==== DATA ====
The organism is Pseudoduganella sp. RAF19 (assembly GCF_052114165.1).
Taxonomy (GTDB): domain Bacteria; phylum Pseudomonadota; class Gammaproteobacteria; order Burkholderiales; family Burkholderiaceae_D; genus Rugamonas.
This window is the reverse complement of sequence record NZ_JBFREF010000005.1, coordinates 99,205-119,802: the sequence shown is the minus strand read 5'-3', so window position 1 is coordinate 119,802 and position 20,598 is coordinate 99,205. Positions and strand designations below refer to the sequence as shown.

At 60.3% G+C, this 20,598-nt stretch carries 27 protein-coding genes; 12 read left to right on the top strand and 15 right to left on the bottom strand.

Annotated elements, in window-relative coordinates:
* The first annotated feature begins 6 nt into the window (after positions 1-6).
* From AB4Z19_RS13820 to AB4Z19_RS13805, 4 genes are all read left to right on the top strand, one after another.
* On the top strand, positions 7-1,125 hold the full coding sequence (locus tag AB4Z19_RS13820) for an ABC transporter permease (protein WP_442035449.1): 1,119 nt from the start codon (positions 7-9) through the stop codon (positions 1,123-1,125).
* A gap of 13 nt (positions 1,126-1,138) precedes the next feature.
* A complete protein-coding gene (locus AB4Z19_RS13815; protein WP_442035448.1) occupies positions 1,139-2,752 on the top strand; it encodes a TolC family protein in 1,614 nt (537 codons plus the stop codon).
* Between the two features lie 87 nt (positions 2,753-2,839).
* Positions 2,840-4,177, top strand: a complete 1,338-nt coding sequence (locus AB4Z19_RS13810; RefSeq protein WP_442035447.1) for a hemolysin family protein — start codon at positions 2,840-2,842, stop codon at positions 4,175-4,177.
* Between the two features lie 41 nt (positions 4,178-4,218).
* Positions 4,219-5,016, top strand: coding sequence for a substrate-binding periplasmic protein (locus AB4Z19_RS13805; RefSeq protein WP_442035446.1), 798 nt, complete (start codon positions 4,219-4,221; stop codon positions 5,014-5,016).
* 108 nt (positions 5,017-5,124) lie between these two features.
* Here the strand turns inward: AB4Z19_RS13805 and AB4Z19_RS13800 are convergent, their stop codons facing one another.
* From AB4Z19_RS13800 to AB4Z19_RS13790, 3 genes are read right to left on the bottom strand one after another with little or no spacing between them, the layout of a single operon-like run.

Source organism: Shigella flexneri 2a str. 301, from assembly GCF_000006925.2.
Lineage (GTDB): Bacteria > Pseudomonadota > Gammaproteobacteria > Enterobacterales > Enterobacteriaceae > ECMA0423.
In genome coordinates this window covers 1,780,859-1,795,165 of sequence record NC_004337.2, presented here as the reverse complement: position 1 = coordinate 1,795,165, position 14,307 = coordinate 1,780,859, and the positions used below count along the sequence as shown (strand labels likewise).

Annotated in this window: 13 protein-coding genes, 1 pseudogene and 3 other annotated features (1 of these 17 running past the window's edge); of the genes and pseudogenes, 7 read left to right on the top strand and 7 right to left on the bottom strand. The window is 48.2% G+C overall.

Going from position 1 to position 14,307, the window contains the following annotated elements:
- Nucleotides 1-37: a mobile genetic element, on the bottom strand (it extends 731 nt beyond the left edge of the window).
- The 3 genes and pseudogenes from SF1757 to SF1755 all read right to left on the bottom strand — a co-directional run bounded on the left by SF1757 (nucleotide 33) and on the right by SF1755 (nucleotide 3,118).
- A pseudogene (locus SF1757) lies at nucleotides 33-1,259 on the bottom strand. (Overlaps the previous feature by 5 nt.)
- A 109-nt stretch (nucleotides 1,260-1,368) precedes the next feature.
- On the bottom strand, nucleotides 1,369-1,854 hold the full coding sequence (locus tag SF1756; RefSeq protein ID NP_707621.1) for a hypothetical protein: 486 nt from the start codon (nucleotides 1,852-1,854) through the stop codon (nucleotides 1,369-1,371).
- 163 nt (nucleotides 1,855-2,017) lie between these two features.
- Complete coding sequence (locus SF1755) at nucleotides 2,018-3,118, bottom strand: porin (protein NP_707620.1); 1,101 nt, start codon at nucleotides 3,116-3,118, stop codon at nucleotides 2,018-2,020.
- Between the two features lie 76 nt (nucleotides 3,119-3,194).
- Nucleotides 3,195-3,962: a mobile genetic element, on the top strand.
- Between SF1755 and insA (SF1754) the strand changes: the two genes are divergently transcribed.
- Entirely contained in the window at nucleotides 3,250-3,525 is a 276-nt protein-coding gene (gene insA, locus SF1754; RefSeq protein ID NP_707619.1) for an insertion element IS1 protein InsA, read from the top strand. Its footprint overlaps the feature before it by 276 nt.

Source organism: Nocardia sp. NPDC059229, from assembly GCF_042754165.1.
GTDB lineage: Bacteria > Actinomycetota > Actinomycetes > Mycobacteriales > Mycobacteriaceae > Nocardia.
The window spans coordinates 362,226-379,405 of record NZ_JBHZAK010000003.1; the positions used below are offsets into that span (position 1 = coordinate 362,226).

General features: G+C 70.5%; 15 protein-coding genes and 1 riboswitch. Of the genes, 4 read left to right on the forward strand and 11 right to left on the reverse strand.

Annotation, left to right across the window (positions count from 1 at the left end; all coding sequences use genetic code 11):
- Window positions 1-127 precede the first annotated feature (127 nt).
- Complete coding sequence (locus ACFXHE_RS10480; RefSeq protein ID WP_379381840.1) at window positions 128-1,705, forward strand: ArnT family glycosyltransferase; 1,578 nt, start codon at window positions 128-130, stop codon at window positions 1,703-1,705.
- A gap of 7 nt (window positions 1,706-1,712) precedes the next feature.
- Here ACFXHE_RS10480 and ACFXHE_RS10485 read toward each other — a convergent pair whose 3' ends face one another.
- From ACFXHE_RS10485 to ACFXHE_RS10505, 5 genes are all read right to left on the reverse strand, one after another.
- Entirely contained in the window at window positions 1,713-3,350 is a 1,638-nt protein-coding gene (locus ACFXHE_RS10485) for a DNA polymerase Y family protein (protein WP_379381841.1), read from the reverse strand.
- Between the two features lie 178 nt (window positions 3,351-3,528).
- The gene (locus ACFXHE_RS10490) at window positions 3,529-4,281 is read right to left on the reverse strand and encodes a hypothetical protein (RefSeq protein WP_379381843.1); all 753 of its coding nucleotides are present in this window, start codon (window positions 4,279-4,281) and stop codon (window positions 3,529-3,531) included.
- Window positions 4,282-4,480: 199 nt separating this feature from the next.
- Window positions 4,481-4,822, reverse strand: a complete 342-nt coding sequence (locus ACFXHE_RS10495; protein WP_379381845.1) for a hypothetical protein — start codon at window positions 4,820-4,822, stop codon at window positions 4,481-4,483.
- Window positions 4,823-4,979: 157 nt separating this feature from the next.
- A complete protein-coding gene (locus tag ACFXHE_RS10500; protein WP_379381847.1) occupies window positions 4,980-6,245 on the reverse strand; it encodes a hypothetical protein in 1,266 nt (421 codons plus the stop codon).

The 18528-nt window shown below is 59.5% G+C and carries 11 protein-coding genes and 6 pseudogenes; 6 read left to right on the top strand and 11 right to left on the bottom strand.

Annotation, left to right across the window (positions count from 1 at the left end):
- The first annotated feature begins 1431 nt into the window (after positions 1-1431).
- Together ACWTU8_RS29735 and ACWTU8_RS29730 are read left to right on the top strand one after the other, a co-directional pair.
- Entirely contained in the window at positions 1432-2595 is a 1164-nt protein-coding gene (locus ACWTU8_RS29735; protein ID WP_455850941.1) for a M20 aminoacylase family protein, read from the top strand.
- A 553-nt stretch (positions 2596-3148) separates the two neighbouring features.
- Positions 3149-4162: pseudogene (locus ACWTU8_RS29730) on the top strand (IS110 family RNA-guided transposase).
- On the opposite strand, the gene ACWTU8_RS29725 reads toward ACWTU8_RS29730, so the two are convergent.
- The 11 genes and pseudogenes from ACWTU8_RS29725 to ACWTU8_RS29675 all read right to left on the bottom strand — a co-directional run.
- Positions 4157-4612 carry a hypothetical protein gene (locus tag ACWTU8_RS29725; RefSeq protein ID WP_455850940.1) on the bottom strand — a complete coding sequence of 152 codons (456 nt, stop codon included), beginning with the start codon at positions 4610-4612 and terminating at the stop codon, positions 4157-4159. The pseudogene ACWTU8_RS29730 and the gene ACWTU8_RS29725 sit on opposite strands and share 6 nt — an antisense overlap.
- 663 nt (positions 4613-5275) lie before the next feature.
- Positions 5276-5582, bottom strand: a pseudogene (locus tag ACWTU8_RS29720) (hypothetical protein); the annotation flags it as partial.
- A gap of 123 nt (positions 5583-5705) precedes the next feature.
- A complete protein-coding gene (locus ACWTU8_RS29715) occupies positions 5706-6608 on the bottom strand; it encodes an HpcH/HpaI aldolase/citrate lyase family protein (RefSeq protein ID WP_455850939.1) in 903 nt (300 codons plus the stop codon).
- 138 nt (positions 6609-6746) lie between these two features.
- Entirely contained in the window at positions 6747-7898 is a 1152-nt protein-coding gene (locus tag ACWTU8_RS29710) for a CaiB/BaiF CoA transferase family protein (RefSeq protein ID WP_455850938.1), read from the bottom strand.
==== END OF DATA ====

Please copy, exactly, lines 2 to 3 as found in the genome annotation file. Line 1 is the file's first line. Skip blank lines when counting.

Taxonomy (GTDB): domain Bacteria; phylum Pseudomonadota; class Gammaproteobacteria; order Burkholderiales; family Burkholderiaceae_D; genus Rugamonas.
This window is the reverse complement of sequence record NZ_JBFREF010000005.1, coordinates 99,205-119,802: the sequence shown is the minus strand read 5'-3', so window position 1 is coordinate 119,802 and position 20,598 is coordinate 99,205. Positions and strand designations below refer to the sequence as shown.